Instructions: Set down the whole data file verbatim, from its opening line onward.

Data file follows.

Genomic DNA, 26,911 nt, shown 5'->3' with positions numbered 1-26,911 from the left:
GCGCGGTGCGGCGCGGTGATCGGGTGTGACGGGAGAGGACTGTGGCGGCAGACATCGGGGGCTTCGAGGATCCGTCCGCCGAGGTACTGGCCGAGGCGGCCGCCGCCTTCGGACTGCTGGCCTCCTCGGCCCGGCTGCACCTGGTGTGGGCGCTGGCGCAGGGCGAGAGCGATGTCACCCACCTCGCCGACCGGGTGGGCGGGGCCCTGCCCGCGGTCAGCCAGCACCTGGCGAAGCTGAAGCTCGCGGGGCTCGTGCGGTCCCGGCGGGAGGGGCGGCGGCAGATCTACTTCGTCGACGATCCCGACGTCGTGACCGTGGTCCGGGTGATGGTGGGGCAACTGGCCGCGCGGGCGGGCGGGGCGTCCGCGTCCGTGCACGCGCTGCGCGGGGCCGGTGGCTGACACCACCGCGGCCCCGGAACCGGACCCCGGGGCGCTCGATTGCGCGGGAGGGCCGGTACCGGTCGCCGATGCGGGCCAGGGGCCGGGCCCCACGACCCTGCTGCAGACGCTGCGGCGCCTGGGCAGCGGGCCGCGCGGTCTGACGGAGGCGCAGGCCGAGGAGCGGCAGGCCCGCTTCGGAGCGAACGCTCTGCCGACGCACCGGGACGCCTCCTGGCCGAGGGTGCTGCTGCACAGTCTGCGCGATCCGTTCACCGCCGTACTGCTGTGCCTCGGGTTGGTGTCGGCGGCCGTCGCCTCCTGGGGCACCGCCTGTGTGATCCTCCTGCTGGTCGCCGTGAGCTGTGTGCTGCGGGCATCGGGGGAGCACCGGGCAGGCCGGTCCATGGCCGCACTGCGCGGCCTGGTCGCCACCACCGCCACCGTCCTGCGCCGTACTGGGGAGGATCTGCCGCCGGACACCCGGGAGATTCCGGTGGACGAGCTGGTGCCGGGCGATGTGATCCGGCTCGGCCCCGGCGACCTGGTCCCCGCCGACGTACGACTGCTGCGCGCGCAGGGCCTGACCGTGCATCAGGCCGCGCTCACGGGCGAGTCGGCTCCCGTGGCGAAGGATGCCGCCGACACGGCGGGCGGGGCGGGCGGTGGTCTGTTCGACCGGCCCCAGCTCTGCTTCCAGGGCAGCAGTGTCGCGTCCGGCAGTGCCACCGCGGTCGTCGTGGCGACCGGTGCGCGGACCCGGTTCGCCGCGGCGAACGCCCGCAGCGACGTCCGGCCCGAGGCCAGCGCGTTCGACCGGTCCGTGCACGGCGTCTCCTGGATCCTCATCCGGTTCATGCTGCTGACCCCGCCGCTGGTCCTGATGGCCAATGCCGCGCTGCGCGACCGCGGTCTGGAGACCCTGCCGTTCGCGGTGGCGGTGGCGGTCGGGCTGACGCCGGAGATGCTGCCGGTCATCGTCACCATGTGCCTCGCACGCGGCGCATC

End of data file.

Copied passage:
Genomic DNA, 26,911 nt, shown 5'->3' with positions numbered 1-26,911 from the left:
GCGCGGTGCGGCGCGGTGATCGGGTGTGACGGGAGAGGACTGTGGCGGCAGACATCGGGGGCTTCGAGGATCCGTCCGCCGAGGTACTGGCCGAGGCGGCCGCCGCCTTCGGACTGCTGGCCTCCTCGGCCCGGCTGCACCTGGTGTGGGCGCTGGCGCAGGGCGAGAGCGATGTCACCCACCTCGCCGACCGGGTGGGCGGGGCCCTGCCCGCGGTCAGCCAGCACCTGGCGAAGCTGAAGCTCGCGGGGCTCGTGCGGTCCCGGCGGGAGGGGCGGCGGCAGATCTACTTCGTCGACGATCCCGACGTCGTGACCGTGGTCCGGGTGATGGTGGGGCAACTGGCCGCGCGGGCGGGCGGGGCGTCCGCGTCCGTGCACGCGCTGCGCGGGGCCGGTGGCTGACACCACCGCGGCCCCGGAACCGGACCCCGGGGCGCTCGATTGCGCGGGAGGGCCGGTACCGGTCGCCGATGCGGGCCAGGGGCCGGGCCCCACGACCCTGCTGCAGACGCTGCGGCGCCTGGGCAGCGGGCCGCGCGGTCTGACGGAGGCGCAGGCCGAGGAGCGGCAGGCCCGCTTCGGAGCGAACGCTCTGCCGACGCACCGGGACGCCTCCTGGCCGAGGGTGCTGCTGCACAGTCTGCGCGATCCGTTCACCGCCGTACTGCTGTGCCTCGGGTTGGTGTCGGCGGCCGTCGCCTCCTGGGGCACCGCCTGTGTGATCCTCCTGCTGGTCGCCGTGAGCTGTGTGCTGCGGGCATCGGGGGAGCACCGGGCAGGCCGGTCCATGGCCGCACTGCGCGGCCTGGTCGCCACCACCGCCACCGTCCTGCGCCGTACTGGGGAGGATCTGCCGCCGGACACCCGGGAGATTCCGGTGGACGAGCTGGTGCCGGGCGATGTGATCCGGCTCGGCCCCGGCGACCTGGTCCCCGCCGACGTACGACTGCTGCGCGCGCAGGGCCTGACCGTGCATCAGGCCGCGCTCACGGGCGAGTCGGCTCCCGTGGCGAAGGATGCCGCCGACACGGCGGGCGGGGCGGGCGGTGGTCTGTTCGACCGGCCCCAGCTCTGCTTCCAGGGCAGCAGTGTCGCGTCCGGCAGTGCCACCGCGGTCGTCGTGGCGACCGGTGCGCGGACCCGGTTCGCCGCGGCGAACGCCCGCAGCGACGTCCGGCCCGAGGCCAGCGCGTTCGACCGGTCCGTGCACGGCGTCTCCTGGATCCTCATCCGGTTCATGCTGCTGACCCCGCCGCTGGTCCTGATGGCCAATGCCGCGCTGCGCGACCGCGGTCTGGAGACCCTGCCGTTCGCGGTGGCGGTGGCGGTCGGGCTGACGCCGGAGATGCTGCCGGTCATCGTCACCATGTGCCTCGCACGCGGCGCATC